Saving and investing are not the same thing. Savings is cash you keep on hand for short-term planned purchases and unexpected situations. For instance, if you’re saving money for a car that you plan to buy within the next year or two, keep it 100% safe in a high-yield bank account. You might save for annual holiday gift-giving or unexpected home expenses.

A common question is whether you should invest your savings since the interest paid on a bank account is so low. The answer is almost always no. Unless you have a huge amount of cash reserves, your savings should not be invested because the value could drop at the exact moment you need to spend it. The purpose of savings is not to put it at risk to make it grow, but to preserve it so you can tap it in an instant if you need it. If you don’t have a parachute fund that’s equal to at least 3 to 6 months’ worth of your living expenses, make accumulating one a top priority. Set aside 10% of your gross pay until you have a healthy cash reserve to land on if you lose your job or can’t work for an extended period of time.

Investing accomplishes long-term goals.

Investments are the opposite of savings because they’re meant to grow money that you spend in the future, namely in retirement. Investing is also best for smaller goals you want to achieve in at least 5 years, such as buying a home or taking a dream vacation. Start investing a minimum of 10% to 15% of your gross income for retirement. Yes, that’s in addition to the 10% for emergency savings that we previously mentioned. Consider these amounts monthly obligations to yourself, just like a bill with a due date.

If saving and investing a minimum of 20% of your gross income seems like more than you can afford, start tracking your spending carefully and budgeting it. When you see exactly how you’re spending money, you’ll find opportunities to save more. After you build up a healthy emergency fund, continue putting aside 20% of your income. You could invest the full amount or invest 15% and save 5% for something else, like a new car or a vacation.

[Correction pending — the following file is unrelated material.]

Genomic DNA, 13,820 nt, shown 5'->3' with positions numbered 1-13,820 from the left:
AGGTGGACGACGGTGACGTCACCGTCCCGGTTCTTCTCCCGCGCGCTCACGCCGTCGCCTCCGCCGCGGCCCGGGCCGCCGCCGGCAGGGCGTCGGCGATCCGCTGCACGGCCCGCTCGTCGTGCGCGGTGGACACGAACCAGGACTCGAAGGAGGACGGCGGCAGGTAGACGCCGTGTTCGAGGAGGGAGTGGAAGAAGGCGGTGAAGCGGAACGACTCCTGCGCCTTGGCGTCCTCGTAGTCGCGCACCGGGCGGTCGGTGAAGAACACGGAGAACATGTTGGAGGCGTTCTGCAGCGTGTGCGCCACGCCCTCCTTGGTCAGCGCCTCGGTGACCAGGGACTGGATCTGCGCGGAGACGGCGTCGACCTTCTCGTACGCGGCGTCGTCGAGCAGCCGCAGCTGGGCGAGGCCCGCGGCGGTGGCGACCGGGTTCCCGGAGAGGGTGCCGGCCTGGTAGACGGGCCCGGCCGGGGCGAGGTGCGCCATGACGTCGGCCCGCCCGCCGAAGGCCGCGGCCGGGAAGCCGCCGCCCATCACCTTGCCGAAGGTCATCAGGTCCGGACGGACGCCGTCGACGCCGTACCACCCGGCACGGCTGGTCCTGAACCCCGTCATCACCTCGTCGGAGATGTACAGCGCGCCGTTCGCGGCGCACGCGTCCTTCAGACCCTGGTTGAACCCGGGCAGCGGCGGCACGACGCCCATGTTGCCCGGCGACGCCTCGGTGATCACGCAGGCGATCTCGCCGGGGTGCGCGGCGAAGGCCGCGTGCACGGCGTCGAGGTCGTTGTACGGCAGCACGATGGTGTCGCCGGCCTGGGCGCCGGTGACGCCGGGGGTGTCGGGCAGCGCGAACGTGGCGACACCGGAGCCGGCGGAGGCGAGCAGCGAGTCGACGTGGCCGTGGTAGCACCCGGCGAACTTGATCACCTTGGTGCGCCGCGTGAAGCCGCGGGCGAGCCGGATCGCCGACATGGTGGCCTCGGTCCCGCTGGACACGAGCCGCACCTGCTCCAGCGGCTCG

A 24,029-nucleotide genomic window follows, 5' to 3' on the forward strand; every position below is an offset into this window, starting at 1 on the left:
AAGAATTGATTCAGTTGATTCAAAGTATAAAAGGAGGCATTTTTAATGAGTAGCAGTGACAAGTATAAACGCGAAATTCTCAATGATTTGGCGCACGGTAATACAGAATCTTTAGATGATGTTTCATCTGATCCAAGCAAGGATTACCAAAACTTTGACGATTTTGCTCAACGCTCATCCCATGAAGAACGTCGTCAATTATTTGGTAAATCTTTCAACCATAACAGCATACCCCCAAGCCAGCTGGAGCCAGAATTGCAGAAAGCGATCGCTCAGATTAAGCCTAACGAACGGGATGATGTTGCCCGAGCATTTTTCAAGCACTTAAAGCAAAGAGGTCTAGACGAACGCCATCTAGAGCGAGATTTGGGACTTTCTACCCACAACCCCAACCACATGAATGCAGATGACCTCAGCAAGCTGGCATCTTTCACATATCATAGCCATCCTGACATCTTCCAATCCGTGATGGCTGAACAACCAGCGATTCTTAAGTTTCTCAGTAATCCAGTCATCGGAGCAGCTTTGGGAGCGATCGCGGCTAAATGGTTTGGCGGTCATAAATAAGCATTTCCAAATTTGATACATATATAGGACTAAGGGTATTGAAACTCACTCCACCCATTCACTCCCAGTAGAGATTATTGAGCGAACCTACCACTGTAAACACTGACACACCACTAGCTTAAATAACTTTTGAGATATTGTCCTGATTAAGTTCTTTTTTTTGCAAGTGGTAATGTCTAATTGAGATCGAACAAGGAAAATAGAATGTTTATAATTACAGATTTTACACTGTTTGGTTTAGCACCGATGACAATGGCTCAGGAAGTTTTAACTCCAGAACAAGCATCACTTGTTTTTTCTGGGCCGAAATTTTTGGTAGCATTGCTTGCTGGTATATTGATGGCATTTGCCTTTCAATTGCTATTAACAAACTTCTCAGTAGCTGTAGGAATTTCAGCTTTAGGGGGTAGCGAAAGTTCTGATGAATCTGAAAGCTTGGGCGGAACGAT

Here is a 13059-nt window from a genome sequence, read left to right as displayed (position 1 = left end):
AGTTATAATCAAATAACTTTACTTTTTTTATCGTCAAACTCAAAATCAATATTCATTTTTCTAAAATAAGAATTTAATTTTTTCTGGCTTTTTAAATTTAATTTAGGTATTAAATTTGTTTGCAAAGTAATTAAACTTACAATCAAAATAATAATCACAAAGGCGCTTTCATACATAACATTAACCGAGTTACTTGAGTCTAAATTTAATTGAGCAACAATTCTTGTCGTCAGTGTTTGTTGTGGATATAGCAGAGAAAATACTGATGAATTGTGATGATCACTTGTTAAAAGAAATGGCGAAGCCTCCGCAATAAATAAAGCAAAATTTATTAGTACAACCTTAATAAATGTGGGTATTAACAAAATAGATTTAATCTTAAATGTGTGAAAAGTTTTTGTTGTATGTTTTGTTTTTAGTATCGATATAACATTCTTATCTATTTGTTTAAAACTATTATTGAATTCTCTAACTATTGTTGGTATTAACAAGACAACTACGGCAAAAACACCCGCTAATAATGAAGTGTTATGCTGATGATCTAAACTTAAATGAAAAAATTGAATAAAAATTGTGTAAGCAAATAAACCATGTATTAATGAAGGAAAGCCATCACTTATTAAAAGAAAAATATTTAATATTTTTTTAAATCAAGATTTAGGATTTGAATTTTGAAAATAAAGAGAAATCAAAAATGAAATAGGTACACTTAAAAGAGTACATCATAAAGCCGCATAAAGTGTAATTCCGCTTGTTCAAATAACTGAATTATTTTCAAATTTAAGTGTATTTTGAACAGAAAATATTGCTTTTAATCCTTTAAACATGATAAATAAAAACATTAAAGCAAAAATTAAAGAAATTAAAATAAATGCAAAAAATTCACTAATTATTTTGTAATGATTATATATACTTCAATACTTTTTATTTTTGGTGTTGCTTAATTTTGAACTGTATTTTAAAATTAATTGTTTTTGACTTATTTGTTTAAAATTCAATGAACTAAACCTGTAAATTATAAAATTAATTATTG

Be leery of investments with high fees and high risks.

Different investments charge different fees, known as an expense ratio. For instance, an expense ratio of 2% per year means that each year 2% of the fund’s total assets will be used to pay for expenses, such as management, advertising, and administrative costs. Choose your investment options wisely and make sure that you aren’t getting gouged or taken advantage of by an advisor or bank. Investing in Private Mortgages is completely fee-free, meaning you pay no fees to invest and every dollar of your fixed annual return goes right in your own pocket where it belongs.

Go Forth and Build Wealth

The key to building wealth is to start saving and investing as much as you can as early as possible. But there’s no shame in starting small. Even putting away just $25 a month is better than nothing. And if you’re starting late, don’t stress about it—just get motivated to start right now. Setting up your accounts and automating contributions is a powerful step in the right direction. Years from now when you’ve got savings and investments to fall back on or to fund the lifestyle of your dreams, you’ll be so happy that you took control of your financial future.